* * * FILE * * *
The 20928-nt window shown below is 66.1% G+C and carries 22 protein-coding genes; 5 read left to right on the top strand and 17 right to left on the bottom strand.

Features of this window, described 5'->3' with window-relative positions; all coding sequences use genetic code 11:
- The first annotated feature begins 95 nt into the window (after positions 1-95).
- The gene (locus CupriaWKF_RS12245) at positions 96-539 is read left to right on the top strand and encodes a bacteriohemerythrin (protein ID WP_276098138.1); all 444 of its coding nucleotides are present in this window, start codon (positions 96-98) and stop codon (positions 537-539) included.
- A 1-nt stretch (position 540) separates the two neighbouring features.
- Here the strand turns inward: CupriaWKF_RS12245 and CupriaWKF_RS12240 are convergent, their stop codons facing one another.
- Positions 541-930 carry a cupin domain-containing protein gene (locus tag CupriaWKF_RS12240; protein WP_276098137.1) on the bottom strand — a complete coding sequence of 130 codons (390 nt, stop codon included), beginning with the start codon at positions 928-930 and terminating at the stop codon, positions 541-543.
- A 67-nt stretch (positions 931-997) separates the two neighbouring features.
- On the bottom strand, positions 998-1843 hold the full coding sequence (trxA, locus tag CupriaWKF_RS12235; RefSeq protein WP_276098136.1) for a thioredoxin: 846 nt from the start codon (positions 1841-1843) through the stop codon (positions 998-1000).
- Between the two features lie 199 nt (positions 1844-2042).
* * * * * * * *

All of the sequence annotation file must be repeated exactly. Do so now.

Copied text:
The 20928-nt window shown below is 66.1% G+C and carries 22 protein-coding genes; 5 read left to right on the top strand and 17 right to left on the bottom strand.

Features of this window, described 5'->3' with window-relative positions; all coding sequences use genetic code 11:
- The first annotated feature begins 95 nt into the window (after positions 1-95).
- The gene (locus CupriaWKF_RS12245) at positions 96-539 is read left to right on the top strand and encodes a bacteriohemerythrin (protein ID WP_276098138.1); all 444 of its coding nucleotides are present in this window, start codon (positions 96-98) and stop codon (positions 537-539) included.
- A 1-nt stretch (position 540) separates the two neighbouring features.
- Here the strand turns inward: CupriaWKF_RS12245 and CupriaWKF_RS12240 are convergent, their stop codons facing one another.
- Positions 541-930 carry a cupin domain-containing protein gene (locus tag CupriaWKF_RS12240; protein WP_276098137.1) on the bottom strand — a complete coding sequence of 130 codons (390 nt, stop codon included), beginning with the start codon at positions 928-930 and terminating at the stop codon, positions 541-543.
- A 67-nt stretch (positions 931-997) separates the two neighbouring features.
- On the bottom strand, positions 998-1843 hold the full coding sequence (trxA, locus tag CupriaWKF_RS12235; RefSeq protein WP_276098136.1) for a thioredoxin: 846 nt from the start codon (positions 1841-1843) through the stop codon (positions 998-1000).
- Between the two features lie 199 nt (positions 1844-2042).